In the nursery break-in, three men and a woman stole several Bonsai trees and two ivory statues, but left the doors open and slashed the plastic linings of the greenhouses, according to court records.
The temperature that night dropped to 14 degrees, killing the plants and a number of exotic birds, court records state.
"We didn't have insurance for vandalism. If they'd set a fire we'd have been okay," owner Art Weber said in a telephone interview.
Weber figured his losses at close to $80,000, but doesn't expect he'll ever be fully reimbursed.
Weber said the losses included about 10,000 poinsettias for the holidays, 2,500 geraniums and all the house plants at the business. Cockatiels, cockatoos, parrots and other birds froze to death.
"We had to sell personal possessions just to survive. I wish they could walk in my shoes for a while, just so they'd know what it's like," he remarked.
Weber said he wouldn't go along with a plea bargain and Prosecuting Attorney Pamela Games-Neely concurred.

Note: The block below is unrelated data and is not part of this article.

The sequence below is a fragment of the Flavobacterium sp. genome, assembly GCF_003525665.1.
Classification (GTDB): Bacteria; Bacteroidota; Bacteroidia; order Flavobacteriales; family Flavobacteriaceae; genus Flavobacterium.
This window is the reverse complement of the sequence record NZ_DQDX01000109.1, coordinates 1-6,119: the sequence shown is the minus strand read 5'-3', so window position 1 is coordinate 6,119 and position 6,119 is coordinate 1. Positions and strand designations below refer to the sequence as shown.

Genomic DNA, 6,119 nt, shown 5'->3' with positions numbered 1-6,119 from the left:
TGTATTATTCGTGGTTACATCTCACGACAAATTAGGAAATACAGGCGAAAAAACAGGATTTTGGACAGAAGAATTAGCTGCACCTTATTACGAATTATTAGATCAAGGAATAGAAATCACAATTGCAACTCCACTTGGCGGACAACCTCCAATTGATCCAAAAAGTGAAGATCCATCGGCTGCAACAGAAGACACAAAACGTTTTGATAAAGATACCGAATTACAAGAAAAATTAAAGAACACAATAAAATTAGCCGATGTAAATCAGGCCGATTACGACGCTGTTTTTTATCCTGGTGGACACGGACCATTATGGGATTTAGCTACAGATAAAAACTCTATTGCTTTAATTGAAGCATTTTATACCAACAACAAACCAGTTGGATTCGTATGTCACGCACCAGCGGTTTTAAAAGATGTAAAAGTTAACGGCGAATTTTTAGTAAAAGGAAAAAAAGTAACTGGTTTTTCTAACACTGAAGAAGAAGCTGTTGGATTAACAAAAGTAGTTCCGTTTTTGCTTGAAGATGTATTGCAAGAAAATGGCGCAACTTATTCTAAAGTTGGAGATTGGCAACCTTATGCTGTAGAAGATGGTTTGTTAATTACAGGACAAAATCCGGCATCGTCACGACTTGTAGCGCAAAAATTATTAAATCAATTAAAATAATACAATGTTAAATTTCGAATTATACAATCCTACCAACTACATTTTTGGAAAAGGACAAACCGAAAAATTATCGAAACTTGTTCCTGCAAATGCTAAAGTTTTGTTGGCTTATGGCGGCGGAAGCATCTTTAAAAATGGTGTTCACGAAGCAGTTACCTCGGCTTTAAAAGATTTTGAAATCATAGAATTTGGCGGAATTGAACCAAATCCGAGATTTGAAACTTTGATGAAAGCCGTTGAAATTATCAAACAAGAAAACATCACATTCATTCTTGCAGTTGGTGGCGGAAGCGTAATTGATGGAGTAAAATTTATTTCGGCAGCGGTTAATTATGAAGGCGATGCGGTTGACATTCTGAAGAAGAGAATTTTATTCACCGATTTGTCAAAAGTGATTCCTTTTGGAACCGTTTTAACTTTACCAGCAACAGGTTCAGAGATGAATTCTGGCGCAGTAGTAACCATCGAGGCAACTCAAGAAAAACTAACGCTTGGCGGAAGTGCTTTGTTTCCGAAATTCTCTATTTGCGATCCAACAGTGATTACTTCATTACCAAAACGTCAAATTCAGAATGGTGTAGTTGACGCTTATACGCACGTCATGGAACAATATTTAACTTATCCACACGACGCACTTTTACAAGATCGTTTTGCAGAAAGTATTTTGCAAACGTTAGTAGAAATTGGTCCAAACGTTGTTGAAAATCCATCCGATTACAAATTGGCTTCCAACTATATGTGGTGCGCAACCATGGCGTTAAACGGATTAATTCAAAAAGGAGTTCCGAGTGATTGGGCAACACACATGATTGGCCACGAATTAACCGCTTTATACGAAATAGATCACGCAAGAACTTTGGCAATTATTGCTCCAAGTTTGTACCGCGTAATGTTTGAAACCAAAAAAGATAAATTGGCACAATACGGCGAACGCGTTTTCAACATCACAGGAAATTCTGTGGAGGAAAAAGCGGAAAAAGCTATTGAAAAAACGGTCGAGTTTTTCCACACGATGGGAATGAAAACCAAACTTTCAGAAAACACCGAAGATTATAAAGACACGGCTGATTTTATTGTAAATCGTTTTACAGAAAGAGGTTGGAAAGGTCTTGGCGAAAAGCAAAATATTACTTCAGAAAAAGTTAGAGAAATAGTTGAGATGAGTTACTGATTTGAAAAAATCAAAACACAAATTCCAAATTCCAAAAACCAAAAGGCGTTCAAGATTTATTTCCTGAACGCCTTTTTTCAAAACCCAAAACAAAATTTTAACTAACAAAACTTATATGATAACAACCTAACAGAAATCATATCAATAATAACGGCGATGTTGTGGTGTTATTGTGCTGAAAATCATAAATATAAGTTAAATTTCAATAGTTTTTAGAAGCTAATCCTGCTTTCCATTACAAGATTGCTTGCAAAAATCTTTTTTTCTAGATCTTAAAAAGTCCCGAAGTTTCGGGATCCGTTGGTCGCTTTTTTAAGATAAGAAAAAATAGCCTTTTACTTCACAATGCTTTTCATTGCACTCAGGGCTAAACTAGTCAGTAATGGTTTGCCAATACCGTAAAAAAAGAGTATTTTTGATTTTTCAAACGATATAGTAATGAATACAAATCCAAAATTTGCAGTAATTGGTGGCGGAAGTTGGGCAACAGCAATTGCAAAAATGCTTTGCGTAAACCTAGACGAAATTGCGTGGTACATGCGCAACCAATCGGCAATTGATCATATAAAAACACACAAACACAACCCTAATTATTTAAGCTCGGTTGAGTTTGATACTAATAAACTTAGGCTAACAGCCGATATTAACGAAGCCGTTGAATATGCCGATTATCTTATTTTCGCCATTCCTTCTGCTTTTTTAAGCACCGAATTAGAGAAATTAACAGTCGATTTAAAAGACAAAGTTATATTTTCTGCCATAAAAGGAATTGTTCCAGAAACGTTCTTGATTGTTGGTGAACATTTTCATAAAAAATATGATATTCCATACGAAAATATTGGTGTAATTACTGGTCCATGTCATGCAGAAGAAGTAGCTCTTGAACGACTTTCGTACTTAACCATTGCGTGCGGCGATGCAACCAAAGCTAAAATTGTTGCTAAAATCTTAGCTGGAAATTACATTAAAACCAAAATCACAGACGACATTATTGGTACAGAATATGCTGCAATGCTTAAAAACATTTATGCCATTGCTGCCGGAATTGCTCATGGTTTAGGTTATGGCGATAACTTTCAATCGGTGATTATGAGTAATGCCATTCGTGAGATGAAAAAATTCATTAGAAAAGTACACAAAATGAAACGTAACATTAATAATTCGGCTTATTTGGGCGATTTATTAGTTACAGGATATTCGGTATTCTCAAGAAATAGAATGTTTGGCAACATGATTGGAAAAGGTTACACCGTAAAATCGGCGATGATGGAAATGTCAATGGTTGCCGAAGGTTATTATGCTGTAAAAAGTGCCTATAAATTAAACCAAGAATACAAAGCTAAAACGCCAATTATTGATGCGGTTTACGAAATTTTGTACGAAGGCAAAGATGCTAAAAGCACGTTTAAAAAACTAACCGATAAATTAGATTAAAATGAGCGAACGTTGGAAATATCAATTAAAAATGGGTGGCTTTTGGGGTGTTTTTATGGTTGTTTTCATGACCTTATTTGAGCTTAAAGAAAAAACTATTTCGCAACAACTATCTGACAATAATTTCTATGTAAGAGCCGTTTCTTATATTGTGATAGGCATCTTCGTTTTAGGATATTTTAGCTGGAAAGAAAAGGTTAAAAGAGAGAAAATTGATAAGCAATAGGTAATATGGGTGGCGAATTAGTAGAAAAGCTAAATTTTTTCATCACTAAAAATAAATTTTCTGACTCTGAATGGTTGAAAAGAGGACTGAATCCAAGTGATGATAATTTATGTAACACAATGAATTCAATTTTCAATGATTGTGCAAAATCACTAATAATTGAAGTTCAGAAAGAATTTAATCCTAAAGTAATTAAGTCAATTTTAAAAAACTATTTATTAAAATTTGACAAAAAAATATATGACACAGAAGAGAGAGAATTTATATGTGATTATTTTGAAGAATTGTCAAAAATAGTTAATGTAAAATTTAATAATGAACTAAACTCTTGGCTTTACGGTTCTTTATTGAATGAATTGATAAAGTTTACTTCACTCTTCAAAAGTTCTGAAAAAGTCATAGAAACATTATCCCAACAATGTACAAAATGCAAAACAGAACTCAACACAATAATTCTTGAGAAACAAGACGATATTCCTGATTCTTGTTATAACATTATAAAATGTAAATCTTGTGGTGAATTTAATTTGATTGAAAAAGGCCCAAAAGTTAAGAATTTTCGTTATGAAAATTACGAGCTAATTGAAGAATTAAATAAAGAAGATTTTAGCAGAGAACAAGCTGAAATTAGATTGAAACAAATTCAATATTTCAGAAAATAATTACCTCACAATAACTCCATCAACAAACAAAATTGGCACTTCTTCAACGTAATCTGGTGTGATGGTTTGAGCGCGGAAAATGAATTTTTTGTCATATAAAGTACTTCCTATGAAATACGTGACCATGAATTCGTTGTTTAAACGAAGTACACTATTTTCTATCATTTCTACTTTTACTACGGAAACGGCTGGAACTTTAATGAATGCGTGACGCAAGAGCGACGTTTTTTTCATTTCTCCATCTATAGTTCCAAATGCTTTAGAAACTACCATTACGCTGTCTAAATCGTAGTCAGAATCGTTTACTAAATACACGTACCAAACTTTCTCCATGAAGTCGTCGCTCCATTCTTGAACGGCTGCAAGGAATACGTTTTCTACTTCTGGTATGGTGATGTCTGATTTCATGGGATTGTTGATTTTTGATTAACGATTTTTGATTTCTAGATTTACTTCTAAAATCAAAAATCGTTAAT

Locke is scheduled for trial in the nursery break-in on Oct. 16. He will be sentenced on the other charges on Oct. 24. Games-Neely said he faces one to 15 years in prison.
Locke admitted to a burglary at the Porterfield Lane home of Donard Williamson in February 1996 in which firearms, silver dollars, silver certificates and porterhouse steaks were stolen. He also admitted to break-ins at Explo-Tech Inc. near Martinsburg in February 1996 and the Bedington Crossroads Store in December 1995.
In exchange for the plea, he will not be prosecuted for four other break-ins, but is responsible for paying restitution.
Games-Neely said Locke, who was arrested last July, was involved in the crimes with anywhere from two to five accomplices at a time.
Other cases are either set for court, awaiting a possible grand jury indictment, or still at the magistrate court level.
Games-Neely asked Judge David Sanders that Locke's sentences run concurrently.